Exporting the Goods

Lavo is the toast of two towns—but it all began in Vegas

If you’re lucky, what happens here stays here. But what happens here is rarely happening for the first time.

We’ve been the nightlife capital of the world for decades, for example, but much of our fame arrived already famous: Ghostbar had success in Chicago before coming to Vegas; Tao restaurant and Marquee nightclub launched in New York before venturing west; and Eva Longoria’s Beso has a sister spot and nightclub in Hollywood.

Still, a new crop of Vegas exports seems to indicate a changing of the tides, and Lavo appears to be the one that’s having the most gravitational pull in a major outside market.

Tao Group brought Tao and most recently Marquee to town after dominating New York City with the scene-y spots, yet did the reverse with Lavo: The restaurant/lounge/boutique nightclub opened at the Palazzo in 2008, and expanded to New York two years later. “We built a place that we would have built in New York,” one of the partners behind the bicoastal venue, Rich Wolf, says, suggesting the so-called “authentic New York vibe” is hard to find elsewhere on the Strip.

“The ‘fake factor’ is very high in Vegas,” he says. “Everybody knows that you’re in the middle of a desert, and everything that’s built is not real. One of the things that makes New York restaurants as great as they are is you have these old buildings with this old brick and personality … [For Lavo Las Vegas] we went to great pains to find the brick that was the most authentic that really looked like brick that you’d find in an old building in New York.” Foreshadowing, perhaps, that the group would later open a Lavo in Manhattan?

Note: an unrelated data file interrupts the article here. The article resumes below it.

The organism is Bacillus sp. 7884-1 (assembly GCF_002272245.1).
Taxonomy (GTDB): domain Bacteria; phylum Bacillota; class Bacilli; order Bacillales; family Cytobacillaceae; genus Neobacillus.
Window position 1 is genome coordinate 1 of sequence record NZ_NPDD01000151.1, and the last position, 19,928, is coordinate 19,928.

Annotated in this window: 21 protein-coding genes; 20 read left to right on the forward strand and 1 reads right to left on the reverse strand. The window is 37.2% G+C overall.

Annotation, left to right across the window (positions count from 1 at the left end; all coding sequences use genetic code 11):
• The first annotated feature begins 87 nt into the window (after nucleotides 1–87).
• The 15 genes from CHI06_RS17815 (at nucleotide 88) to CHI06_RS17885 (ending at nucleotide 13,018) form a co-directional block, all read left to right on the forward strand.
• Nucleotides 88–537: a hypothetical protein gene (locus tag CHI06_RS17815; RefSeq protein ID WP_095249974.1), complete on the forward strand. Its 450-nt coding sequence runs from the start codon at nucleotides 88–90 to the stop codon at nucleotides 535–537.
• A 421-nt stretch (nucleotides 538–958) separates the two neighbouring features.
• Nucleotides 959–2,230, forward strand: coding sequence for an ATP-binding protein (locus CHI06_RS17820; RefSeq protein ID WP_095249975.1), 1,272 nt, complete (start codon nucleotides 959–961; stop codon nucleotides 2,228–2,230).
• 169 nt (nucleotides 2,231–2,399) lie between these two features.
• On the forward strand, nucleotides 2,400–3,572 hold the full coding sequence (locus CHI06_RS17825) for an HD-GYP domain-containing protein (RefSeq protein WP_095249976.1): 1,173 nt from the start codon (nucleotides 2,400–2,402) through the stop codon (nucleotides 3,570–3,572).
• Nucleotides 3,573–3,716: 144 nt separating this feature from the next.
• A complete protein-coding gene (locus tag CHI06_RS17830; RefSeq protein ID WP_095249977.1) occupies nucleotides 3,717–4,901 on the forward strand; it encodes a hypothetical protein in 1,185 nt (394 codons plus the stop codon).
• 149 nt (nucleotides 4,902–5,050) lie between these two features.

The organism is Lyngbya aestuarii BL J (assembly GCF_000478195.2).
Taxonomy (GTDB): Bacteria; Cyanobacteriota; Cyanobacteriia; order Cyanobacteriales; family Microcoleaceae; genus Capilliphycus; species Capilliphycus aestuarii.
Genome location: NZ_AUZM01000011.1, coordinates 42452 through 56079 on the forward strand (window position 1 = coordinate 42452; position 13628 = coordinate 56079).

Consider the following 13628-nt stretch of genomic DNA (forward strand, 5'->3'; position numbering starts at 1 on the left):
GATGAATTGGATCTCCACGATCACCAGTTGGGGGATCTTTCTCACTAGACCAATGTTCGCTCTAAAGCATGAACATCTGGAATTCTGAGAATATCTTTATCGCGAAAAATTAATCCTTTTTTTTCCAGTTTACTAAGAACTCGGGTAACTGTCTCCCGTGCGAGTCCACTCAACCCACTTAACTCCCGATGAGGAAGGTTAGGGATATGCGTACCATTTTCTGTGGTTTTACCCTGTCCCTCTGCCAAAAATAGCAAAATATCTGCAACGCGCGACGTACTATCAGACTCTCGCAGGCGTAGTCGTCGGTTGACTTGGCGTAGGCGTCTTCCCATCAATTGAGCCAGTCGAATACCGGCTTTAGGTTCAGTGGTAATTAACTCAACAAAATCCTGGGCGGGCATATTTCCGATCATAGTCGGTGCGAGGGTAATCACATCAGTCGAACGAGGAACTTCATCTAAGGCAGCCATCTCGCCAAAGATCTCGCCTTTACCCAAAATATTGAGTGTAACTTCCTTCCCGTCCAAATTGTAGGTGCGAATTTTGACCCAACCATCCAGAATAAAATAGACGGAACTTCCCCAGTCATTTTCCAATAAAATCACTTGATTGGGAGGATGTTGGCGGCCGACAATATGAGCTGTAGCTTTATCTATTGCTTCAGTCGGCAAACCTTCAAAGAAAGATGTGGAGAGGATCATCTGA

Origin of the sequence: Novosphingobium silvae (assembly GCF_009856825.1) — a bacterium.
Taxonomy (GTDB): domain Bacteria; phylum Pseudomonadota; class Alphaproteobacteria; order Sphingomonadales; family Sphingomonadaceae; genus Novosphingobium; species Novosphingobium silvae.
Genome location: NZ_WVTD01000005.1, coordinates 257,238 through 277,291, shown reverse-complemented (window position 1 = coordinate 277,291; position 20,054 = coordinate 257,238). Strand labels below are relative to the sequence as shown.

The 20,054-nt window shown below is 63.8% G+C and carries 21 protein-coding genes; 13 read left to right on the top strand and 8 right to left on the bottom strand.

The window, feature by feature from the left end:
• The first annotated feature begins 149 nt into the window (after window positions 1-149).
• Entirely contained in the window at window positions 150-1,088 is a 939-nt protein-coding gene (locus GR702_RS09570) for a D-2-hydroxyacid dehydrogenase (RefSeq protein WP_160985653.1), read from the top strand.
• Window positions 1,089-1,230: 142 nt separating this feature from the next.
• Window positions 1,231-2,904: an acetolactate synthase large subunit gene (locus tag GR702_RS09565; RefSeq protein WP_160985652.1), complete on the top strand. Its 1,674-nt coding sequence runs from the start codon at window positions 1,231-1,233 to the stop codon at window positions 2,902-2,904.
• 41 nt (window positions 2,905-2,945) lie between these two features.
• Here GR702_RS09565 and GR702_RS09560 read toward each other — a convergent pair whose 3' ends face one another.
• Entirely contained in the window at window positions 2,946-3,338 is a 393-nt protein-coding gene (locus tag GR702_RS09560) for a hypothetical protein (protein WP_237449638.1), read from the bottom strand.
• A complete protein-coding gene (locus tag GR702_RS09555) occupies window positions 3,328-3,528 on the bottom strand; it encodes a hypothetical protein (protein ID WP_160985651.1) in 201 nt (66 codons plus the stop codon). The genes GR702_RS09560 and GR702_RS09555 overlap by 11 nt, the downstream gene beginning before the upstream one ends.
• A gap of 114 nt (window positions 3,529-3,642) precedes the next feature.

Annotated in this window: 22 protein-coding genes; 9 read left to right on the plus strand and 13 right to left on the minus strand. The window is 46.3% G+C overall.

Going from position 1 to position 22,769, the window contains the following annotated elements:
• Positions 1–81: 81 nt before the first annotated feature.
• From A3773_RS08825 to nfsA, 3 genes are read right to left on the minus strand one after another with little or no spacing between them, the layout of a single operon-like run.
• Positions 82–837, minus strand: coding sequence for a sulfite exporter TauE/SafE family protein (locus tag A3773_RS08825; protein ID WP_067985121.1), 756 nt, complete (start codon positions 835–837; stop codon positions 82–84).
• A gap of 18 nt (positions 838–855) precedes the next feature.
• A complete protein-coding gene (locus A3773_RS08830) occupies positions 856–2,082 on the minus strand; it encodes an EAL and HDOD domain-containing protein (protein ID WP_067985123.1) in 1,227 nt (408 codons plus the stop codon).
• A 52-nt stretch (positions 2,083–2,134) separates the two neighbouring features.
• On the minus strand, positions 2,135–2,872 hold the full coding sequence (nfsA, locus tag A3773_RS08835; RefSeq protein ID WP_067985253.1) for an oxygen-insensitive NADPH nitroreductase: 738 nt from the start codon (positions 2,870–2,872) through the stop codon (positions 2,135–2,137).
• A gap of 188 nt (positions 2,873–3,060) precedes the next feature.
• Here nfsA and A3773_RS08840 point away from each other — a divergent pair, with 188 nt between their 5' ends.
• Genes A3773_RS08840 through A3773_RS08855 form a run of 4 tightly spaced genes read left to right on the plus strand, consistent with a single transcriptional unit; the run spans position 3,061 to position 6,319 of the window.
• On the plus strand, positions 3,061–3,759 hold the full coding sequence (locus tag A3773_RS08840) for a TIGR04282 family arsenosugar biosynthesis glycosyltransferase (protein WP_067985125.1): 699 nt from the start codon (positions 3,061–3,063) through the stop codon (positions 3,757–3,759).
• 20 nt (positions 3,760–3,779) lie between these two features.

When the time came, taking Lavo to the Big Apple was “a no-brainer,” Wolf says. Similar to Lavo Las Vegas, the East Coast operation involves a main-floor restaurant and a nightclub upstairs. Tao New York, the original, by comparison, is one-sixth the size of the Las Vegas location, and is restaurant-only, with no nightclub.

Beyond the brick, the branding and identical menus, Lavo LV differs greatly from its little sister in Manhattan.

“Vegas is a different market than New York,” Wolf says. “In Vegas, [someone visiting] once a month would be a regular. In New York, twice a week is the absolute minimum to be considered a regular.”

As you’d expect, marketing campaigns are completely different, as a result. “New York is all word-of-month, it’s all local, it’s all regular, repeat business. Vegas is the complete opposite,” Wolf says. “We could spend millions of dollars on marketing a year in Vegas, and not a nickel in New York. [And in New York], there are no nightclubs in our neighborhood. Zero. None.”

The music formats differ as well. Lavo New York is all about house music, having hosted DJs such as Chuckie, Tiësto and Erick Morillo. Meanwhile, Lavo LV remains focused on Top 40 mash-ups, with resident DJs such as DJ Five and Vice. Sure, Vice has occasionally popped in into the Lavo NY booth before—but when Chuckie and Morillo go west, they generally play Marquee or Tao instead of Lavo. Also, Wolf observes, “the design is really quite a departure.”

While the differences are many, Wolf says brand loyalty prevails. “They know what they’re going to get,” he shrugs. “They’re going to get the full Monty.”

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You can Tweet to, friend-request, “like,” and even poke at your idols on basic social networking sites—whether celebrity, DJ, musician or the odd YouTube hero—but that doesn’t mean they’ll respond, or even care. But for artists and DJs on top of their game, an exclusive social network (for them, by them) acts as the meeting ground for serious music aficionados to connect, break in new music and provide support and promotion for one another. Their moniker may not do them justice, but their pride in their online community does. They are the Bumsquad.



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